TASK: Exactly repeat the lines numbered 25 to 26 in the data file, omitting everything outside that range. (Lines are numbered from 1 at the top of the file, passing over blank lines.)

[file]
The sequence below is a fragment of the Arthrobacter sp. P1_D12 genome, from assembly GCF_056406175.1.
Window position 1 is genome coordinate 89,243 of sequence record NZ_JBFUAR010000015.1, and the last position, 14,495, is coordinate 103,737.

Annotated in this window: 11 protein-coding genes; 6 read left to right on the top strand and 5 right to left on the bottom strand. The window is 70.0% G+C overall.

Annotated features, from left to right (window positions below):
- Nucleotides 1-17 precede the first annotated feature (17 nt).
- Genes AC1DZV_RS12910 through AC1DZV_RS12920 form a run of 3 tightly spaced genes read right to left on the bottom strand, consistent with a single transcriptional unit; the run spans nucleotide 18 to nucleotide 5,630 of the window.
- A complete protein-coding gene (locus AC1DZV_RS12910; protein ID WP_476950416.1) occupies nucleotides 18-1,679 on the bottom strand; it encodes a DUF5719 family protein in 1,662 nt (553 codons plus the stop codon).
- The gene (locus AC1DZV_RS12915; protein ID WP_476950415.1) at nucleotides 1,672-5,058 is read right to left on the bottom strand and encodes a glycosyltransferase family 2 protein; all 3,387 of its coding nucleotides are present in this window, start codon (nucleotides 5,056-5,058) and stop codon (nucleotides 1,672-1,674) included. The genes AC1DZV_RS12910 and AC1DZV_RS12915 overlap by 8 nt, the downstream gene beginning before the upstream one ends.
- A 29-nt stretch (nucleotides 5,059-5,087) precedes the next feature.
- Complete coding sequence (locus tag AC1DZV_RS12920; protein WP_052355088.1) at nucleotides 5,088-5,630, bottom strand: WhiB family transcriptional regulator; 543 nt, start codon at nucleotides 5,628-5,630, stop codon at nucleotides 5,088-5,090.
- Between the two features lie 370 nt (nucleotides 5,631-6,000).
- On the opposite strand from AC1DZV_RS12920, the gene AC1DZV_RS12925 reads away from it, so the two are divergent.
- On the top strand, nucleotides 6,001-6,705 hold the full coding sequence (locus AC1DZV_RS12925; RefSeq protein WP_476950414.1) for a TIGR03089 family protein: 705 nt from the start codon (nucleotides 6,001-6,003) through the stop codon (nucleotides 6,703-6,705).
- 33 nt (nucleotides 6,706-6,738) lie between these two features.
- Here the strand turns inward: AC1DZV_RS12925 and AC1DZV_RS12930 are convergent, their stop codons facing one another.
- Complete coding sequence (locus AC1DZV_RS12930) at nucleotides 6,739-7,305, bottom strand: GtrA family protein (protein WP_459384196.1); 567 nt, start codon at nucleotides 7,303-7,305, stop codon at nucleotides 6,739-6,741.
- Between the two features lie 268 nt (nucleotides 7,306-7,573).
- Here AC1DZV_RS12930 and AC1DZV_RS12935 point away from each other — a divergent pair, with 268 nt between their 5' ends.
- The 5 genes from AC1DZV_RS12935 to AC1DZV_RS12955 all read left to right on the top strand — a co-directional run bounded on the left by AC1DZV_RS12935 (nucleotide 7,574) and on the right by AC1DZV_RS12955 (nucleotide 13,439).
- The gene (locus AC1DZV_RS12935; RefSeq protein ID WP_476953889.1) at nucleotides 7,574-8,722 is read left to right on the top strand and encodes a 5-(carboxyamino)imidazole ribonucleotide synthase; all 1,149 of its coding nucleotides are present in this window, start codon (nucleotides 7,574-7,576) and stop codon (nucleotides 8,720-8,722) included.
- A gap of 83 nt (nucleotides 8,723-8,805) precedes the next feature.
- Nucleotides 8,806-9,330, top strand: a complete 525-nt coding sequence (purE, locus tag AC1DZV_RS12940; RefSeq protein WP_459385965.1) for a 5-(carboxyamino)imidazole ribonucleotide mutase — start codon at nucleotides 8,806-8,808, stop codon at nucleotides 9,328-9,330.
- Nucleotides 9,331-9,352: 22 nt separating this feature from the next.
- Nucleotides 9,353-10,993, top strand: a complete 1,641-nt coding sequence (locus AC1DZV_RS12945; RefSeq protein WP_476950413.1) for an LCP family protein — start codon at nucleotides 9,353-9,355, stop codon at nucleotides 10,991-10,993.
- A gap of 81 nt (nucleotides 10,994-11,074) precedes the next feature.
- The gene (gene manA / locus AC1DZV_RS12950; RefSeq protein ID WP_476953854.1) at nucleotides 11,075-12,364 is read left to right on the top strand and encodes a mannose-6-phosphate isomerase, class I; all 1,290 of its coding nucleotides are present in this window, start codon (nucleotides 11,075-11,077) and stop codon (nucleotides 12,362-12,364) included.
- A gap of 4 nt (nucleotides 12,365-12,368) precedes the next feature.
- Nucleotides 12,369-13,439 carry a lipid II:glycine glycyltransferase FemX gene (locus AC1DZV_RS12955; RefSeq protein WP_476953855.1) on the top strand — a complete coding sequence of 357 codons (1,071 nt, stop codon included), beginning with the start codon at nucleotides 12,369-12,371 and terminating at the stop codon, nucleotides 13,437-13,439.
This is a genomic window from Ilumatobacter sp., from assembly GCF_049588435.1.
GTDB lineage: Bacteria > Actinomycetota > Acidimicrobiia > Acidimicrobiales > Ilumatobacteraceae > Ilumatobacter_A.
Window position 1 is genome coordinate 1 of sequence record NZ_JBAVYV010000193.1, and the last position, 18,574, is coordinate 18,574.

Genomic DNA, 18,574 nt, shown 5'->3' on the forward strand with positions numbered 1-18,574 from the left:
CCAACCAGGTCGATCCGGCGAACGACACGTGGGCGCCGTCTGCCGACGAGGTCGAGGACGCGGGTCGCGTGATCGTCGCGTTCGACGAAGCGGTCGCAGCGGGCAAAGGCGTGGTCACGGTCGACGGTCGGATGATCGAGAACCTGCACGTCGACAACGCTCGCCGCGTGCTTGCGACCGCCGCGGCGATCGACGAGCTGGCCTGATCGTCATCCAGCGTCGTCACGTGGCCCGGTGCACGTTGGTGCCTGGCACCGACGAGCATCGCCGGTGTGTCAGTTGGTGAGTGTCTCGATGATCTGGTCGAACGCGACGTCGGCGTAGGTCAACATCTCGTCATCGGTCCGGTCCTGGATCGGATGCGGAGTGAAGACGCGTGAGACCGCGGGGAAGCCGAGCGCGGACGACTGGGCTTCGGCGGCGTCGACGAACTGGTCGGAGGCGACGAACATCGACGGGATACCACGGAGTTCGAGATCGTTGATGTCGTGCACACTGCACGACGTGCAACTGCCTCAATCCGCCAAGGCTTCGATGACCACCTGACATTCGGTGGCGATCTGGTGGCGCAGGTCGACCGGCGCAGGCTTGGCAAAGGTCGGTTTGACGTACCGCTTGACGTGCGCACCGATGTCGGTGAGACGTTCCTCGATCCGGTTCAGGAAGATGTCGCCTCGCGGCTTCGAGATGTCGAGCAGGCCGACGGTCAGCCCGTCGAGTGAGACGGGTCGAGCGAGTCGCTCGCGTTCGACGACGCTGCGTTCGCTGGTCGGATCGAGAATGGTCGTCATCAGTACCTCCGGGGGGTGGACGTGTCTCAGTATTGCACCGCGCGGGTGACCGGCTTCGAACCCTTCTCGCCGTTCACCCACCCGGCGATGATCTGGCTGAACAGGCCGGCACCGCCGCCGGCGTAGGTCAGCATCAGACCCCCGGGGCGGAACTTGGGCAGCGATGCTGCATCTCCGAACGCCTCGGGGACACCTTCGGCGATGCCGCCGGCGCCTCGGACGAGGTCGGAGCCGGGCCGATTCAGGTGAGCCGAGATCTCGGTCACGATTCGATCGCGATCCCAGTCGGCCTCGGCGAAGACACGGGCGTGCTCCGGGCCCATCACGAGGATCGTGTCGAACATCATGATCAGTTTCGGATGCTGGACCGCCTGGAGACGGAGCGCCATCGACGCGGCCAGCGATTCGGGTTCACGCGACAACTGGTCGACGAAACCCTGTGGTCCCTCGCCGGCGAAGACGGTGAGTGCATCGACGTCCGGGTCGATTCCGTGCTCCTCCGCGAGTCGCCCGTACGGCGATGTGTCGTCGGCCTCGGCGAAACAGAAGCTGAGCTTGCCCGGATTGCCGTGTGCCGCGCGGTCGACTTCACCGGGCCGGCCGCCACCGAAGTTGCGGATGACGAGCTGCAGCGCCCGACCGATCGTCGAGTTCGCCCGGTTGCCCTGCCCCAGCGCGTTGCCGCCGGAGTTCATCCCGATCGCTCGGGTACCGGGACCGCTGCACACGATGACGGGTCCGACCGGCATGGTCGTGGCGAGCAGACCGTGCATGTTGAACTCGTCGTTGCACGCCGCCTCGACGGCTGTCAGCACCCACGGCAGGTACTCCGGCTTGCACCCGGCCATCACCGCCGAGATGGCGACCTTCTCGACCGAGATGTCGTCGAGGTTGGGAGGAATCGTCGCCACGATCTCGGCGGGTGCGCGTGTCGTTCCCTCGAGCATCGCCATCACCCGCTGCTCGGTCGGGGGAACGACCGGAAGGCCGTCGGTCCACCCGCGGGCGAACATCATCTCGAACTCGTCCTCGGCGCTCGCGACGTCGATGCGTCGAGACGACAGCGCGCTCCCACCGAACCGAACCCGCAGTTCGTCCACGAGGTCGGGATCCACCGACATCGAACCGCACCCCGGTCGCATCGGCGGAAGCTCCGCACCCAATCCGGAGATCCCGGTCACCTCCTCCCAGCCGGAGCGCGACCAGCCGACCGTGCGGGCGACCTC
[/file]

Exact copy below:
- A gap of 81 nt (nucleotides 10,994-11,074) precedes the next feature.
- The gene (gene manA / locus AC1DZV_RS12950; RefSeq protein ID WP_476953854.1) at nucleotides 11,075-12,364 is read left to right on the top strand and encodes a mannose-6-phosphate isomerase, class I; all 1,290 of its coding nucleotides are present in this window, start codon (nucleotides 11,075-11,077) and stop codon (nucleotides 12,362-12,364) included.